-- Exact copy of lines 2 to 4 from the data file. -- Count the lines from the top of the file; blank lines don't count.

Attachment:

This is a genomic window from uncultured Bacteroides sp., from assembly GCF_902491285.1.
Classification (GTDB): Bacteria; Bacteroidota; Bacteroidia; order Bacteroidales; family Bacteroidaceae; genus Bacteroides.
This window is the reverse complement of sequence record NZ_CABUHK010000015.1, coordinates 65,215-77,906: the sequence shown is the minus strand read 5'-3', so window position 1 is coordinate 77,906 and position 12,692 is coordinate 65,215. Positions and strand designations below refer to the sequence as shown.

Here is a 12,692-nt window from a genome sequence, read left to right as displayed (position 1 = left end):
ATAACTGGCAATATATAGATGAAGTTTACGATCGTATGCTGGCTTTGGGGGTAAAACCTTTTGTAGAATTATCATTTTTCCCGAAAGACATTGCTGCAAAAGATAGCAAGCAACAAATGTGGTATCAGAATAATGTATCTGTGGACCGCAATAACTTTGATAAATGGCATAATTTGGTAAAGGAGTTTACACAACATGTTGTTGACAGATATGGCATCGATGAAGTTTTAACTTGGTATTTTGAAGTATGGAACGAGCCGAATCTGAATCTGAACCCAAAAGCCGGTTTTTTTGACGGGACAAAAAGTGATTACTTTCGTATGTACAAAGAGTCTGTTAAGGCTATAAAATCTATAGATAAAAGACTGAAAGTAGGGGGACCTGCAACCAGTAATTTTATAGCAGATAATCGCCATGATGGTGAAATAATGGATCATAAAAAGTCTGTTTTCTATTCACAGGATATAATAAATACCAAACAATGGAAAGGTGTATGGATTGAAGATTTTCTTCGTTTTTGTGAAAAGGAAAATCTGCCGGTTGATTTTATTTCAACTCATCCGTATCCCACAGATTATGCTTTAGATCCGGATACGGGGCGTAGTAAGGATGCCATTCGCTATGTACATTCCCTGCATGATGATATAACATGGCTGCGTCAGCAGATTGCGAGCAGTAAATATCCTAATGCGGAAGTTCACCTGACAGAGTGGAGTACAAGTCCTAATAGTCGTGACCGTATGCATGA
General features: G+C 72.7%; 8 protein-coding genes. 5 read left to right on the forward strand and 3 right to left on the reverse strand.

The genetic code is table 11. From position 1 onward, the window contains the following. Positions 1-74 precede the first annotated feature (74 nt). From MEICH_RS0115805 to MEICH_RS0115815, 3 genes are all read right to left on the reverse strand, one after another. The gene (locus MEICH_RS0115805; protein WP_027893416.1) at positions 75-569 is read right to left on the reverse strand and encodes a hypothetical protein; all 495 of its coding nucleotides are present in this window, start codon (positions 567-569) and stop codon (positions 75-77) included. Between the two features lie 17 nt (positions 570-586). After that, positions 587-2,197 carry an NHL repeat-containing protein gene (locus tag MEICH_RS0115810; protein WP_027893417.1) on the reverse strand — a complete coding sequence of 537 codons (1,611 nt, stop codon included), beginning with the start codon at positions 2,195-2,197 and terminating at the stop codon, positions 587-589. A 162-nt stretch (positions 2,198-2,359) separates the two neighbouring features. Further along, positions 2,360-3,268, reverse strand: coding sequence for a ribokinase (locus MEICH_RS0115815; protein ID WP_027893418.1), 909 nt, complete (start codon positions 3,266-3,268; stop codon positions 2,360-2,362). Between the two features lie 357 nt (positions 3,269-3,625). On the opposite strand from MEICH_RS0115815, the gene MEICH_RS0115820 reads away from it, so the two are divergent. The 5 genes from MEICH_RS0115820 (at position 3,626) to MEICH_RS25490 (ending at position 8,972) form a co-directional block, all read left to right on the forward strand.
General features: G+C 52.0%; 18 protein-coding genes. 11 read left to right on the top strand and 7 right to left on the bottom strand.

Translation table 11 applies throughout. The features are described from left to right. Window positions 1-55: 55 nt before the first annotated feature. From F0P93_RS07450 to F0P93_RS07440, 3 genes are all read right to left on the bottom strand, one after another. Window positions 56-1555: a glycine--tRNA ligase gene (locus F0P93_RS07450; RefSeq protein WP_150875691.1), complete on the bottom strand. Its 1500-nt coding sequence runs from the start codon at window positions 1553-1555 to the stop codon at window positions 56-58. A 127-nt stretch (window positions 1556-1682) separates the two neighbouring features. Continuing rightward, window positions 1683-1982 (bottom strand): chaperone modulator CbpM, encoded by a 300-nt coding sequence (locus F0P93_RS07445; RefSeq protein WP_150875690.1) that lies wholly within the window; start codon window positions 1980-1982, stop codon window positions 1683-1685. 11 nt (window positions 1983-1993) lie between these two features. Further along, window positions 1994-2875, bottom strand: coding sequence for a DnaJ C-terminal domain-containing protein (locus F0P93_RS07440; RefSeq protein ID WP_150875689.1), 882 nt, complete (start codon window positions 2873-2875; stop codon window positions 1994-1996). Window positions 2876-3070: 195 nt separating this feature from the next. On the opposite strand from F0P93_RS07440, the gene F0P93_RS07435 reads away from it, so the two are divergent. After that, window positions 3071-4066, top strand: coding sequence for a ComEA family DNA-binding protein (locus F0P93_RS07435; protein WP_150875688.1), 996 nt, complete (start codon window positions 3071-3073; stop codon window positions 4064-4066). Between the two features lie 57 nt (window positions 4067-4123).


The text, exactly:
Classification (GTDB): Bacteria; Bacteroidota; Bacteroidia; order Bacteroidales; family Bacteroidaceae; genus Bacteroides.
This window is the reverse complement of sequence record NZ_CABUHK010000015.1, coordinates 65,215-77,906: the sequence shown is the minus strand read 5'-3', so window position 1 is coordinate 77,906 and position 12,692 is coordinate 65,215. Positions and strand designations below refer to the sequence as shown.

Here is a 12,692-nt window from a genome sequence, read left to right as displayed (position 1 = left end):